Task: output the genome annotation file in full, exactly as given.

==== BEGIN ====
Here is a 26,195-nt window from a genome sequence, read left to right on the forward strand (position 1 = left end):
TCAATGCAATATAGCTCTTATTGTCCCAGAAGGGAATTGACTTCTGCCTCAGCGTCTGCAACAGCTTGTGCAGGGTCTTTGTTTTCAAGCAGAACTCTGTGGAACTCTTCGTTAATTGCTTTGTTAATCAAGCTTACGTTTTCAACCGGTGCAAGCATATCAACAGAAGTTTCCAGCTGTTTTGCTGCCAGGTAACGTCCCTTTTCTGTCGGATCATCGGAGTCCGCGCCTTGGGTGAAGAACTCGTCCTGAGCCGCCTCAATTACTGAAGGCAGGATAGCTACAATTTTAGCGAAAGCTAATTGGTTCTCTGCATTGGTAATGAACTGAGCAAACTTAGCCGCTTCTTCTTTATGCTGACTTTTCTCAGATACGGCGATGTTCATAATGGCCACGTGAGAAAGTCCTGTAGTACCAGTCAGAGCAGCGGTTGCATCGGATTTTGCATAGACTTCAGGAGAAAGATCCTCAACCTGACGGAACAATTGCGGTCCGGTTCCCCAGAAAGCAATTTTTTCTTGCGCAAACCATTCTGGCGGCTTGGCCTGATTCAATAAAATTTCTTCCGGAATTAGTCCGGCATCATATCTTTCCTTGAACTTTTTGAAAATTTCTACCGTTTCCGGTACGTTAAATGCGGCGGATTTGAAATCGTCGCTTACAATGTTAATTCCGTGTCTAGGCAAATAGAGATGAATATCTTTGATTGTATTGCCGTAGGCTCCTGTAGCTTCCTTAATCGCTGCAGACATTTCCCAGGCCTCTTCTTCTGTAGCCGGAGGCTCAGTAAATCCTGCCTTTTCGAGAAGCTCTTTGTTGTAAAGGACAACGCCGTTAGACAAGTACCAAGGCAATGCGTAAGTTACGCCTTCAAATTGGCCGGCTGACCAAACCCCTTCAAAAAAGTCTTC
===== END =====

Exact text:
Here is a 26,195-nt window from a genome sequence, read left to right on the forward strand (position 1 = left end):
TCAATGCAATATAGCTCTTATTGTCCCAGAAGGGAATTGACTTCTGCCTCAGCGTCTGCAACAGCTTGTGCAGGGTCTTTGTTTTCAAGCAGAACTCTGTGGAACTCTTCGTTAATTGCTTTGTTAATCAAGCTTACGTTTTCAACCGGTGCAAGCATATCAACAGAAGTTTCCAGCTGTTTTGCTGCCAGGTAACGTCCCTTTTCTGTCGGATCATCGGAGTCCGCGCCTTGGGTGAAGAACTCGTCCTGAGCCGCCTCAATTACTGAAGGCAGGATAGCTACAATTTTAGCGAAAGCTAATTGGTTCTCTGCATTGGTAATGAACTGAGCAAACTTAGCCGCTTCTTCTTTATGCTGACTTTTCTCAGATACGGCGATGTTCATAATGGCCACGTGAGAAAGTCCTGTAGTACCAGTCAGAGCAGCGGTTGCATCGGATTTTGCATAGACTTCAGGAGAAAGATCCTCAACCTGACGGAACAATTGCGGTCCGGTTCCCCAGAAAGCAATTTTTTCTTGCGCAAACCATTCTGGCGGCTTGGCCTGATTCAATAAAATTTCTTCCGGAATTAGTCCGGCATCATATCTTTCCTTGAACTTTTTGAAAATTTCTACCGTTTCCGGTACGTTAAATGCGGCGGATTTGAAATCGTCGCTTACAATGTTAATTCCGTGTCTAGGCAAATAGAGATGAATATCTTTGATTGTATTGCCGTAGGCTCCTGTAGCTTCCTTAATCGCTGCAGACATTTCCCAGGCCTCTTCTTCTGTAGCCGGAGGCTCAGTAAATCCTGCCTTTTCGAGAAGCTCTTTGTTGTAAAGGACAACGCCGTTAGACAAGTACCAAGGCAATGCGTAAGTTACGCCTTCAAATTGGCCGGCTGACCAAACCCCTTCAAAAAAGTCTTC